Amida Care and ASCNYC Members Celebrate Graduation From Workforce Initiative Network Program in Peer Education and Health Outreach
March 21 2016
On March 21, members of the latest class of Amida Care’s Workforce Initiative Network and the AIDS Service Center of New York City’s Peer Training Institute’s collaborative program gathered at the AIDS Service Center of New York City in midtown to celebrate their graduation from the program. Amida Care—New York’s largest special needs health plan (SNP) for people with chronic conditions such as HIV/AIDS—launched the Workforce Initiative Network (WIN) program in collaboration with Housing Works and the AIDS Center of New York City to empower people living with HIV/AIDS to position themselves as successful job candidates, and ultimately take ownership of their health as well as to inspire others to make healthy choices. Fifteen graduates, including nine Amida Care members, completed the latest WIN training program on Monday.
“Being perinatally diagnosed as HIV-positive, adopted, and transgender, I could not find acceptance around me,” said Monique Mackey, a graduate of the WIN program and an Amida Care member. “Today I can say that I am a better person because of this program, and I can pursue my life’s mission to help others until they’re able to help themselves.”
The six-week class, which is offered four times a year, is designed to help Amida Care members develop marketable skills that they can use to get a job. Members of the WIN program are trained to use their life experience for jobs in health navigation and outreach. These trained peer educators deliver community education and health coaching to hundreds of New Yorkers every year, helping those who are HIV-positive engage in treatment, those who have not been tested and do not yet know their status get tested for HIV, or those who may be at greater risk of becoming infected learn about prevention tools like pre-exposure prophylaxis (PrEP).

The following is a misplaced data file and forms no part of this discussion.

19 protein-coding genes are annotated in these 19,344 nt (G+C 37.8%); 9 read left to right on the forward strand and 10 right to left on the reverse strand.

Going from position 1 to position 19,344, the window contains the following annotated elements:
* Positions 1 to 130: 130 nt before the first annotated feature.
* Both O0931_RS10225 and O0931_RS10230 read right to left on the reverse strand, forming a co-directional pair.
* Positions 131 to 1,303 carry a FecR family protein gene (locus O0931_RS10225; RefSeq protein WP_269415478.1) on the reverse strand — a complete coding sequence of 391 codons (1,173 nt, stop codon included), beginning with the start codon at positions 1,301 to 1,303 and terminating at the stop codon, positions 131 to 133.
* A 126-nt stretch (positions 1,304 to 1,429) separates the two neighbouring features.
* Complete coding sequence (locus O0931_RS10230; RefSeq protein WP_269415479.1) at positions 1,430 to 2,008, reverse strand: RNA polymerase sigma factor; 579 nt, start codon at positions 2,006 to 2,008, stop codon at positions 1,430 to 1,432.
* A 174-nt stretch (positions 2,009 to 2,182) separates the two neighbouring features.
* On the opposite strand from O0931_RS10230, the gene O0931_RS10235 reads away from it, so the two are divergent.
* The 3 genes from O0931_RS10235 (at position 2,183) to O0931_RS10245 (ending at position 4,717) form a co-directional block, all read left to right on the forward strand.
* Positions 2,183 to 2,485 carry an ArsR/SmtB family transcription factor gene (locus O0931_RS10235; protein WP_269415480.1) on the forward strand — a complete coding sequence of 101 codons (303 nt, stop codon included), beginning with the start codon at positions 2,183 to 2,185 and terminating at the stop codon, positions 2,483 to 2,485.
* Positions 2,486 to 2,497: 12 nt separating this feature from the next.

“I’m fiercely proud of and often awed by our graduates,” said Sharen Duke, Executive Director of the AIDS Service Center of New York City. “By working with Amida Care to develop knowledge and create a health force through programs like this, we will end the AIDS epidemic in New York State.”
“I’m beyond proud of our graduates,” said Halli Olsen, Manager of Outreach Programs at Amida Care. “Through our program with the AIDS Center of New York City, every graduate has expressed above all how much they’ve grown personally, and that is beautiful.”
Employment is one of the most important social determinants of health, because without a job—and the financial security and health insurance that comes with it—access and attention to health care is severely limited. Governor Cuomo’s Blueprint to End the AIDS Epidemic in New York State by 2020 singles out employment as a critical factor to maintaining health and provides extensive recommendations on how job creation can help minimize new HIV infections. By fostering openness and encouraging dialogue around HIV prevention and treatment while creating living-wage jobs, programs like this could have a tremendous positive effect on health and ultimately help to prevent new HIV infections.